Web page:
Sunny and warming a little at last, the ground drying a little.

Similar scene at site A, the female still incubating low and the male flying off fast to the west as I arrived. This time I was able to see him re-enter the quarry fast and low from the south, barely skimming the cliff before swooping up in classic style to land very close to yesterday’s perch. 3 Redstarts disputing territory in the quarry and a Curlew bubbling nearby. The familiar Wren seems to have a nest in the rubble pile where I took the recent photo. Barn Owl reported in quarry again, will watch out for it. 


Cold North wind persisting, Spring on hold. Late visit to Site A, stayed for an hour but very quiet with the Peregrine virtually invisible, huddled down on the nest ledge. Ravens visiting with food scraps. 4 Buzzards soaring in a compact formation over the dale. Possibly a week to go before the first Peregrine chick hatches, and a further 2 weeks before they become visible. The resident Jackdaws busily visiting their cliff crevice nests, one pair occupying a Rabbit hole. Roe Deer Hind on trailcam on 18/04.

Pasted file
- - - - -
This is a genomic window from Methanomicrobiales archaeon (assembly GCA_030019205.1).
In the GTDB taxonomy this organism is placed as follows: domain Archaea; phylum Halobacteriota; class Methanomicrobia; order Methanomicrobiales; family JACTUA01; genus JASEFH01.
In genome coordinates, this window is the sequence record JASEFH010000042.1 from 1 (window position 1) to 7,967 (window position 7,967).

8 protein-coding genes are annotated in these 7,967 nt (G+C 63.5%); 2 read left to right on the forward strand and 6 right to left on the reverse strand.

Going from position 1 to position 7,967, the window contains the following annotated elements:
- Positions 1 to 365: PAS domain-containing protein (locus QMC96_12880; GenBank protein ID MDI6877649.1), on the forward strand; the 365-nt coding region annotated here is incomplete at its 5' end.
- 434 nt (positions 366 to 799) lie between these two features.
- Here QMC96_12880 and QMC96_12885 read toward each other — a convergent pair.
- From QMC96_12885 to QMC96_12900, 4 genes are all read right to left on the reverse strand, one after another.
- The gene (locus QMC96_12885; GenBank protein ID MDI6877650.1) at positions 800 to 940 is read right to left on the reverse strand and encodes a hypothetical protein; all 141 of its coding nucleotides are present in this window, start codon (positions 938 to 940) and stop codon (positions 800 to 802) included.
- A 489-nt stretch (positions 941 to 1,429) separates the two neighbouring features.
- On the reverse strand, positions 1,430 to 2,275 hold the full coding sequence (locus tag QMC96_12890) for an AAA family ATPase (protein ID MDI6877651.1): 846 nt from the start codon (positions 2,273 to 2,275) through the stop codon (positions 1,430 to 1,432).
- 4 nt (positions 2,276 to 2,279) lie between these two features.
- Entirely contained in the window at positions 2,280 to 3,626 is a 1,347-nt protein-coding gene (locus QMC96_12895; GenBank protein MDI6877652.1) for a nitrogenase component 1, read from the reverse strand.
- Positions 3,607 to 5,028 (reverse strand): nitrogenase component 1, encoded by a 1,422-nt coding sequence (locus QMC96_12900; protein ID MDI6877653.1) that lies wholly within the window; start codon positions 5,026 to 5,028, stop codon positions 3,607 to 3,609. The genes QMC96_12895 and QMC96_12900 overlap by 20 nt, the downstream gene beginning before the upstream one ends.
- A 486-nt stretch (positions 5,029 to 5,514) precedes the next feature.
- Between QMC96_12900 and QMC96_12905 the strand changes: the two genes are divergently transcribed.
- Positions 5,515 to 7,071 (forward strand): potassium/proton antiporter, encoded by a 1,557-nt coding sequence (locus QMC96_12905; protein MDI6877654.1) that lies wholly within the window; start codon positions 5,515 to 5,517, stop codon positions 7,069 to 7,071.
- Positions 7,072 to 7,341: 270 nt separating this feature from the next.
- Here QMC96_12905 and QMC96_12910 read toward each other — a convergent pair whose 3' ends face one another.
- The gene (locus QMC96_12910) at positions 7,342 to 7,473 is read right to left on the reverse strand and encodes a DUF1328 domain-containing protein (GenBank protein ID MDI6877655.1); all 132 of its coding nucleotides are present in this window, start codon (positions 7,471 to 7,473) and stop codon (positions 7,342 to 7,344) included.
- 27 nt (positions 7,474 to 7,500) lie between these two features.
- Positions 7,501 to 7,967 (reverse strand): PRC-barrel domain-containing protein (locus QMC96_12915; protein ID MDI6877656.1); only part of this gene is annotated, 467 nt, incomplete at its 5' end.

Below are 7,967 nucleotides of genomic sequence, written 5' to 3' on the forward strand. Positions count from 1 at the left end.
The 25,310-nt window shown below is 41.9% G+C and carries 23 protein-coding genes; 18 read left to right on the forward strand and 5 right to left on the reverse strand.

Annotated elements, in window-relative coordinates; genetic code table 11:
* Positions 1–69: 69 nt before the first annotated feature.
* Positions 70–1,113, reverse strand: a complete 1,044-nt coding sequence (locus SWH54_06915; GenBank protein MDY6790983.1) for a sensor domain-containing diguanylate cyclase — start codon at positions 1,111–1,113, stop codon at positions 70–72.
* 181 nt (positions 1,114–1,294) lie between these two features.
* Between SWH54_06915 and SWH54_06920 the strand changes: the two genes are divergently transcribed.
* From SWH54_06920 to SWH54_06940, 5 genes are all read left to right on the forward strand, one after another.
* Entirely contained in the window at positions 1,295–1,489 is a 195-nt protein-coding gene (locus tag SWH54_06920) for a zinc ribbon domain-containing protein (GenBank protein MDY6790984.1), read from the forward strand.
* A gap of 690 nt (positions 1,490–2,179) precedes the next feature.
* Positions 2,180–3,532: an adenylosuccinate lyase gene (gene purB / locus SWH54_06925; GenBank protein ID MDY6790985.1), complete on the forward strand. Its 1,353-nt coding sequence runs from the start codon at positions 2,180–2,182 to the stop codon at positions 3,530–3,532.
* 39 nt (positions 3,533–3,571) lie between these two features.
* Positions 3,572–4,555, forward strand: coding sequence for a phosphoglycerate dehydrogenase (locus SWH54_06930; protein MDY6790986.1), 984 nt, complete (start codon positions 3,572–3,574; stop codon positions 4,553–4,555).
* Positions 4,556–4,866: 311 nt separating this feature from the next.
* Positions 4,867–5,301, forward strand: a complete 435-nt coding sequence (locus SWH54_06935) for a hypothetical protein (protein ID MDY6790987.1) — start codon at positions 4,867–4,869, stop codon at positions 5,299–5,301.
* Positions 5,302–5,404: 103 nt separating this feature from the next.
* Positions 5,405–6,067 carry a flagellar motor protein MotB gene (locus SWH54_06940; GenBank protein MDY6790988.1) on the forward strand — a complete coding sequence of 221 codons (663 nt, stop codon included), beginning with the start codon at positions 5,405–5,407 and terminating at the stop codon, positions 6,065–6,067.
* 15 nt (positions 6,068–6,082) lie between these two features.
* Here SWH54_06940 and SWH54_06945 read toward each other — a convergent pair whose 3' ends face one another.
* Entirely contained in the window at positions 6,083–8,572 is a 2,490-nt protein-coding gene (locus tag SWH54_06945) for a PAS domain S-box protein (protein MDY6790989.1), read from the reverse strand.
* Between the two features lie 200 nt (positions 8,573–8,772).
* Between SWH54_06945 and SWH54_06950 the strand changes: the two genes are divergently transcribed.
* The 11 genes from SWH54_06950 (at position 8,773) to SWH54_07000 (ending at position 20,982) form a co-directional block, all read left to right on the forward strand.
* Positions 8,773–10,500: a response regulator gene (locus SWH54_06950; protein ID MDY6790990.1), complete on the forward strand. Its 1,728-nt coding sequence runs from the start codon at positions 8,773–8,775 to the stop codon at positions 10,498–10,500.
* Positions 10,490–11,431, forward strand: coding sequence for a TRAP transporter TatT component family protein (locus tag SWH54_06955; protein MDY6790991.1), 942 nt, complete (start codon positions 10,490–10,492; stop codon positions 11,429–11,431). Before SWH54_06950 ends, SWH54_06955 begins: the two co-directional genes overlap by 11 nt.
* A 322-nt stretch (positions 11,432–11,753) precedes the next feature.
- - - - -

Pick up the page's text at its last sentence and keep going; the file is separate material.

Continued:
Cold N wind. Sunny spells later at Site A. Peregrine on the clifftop swooped down to drive off a Jackdaw, then settled on the eggs to incubate, could only see her when her head lifted up briefly. Second Peregrine landed on the clifftop but no changeover seen. Meadow Saxifrage and Elm seeds in the Manifold Valley, young Ravens in the nest on Ossoms crag.


Cold and overcast at site A. Volunteer Peregrine monitors on site. Male Peregrine incubating low, female flew onto cliff with her full crop on display.


Overcast drizzly morning, clearing to sunny spells later, still cool and windy. Heard a Peregrine call as I arrived, may have just missed a changeover as I could see a Peregrine settling down, then no further movement. Raven marshalling the Jackdaws, then making an aggressive charge towards an intruding Buzzard.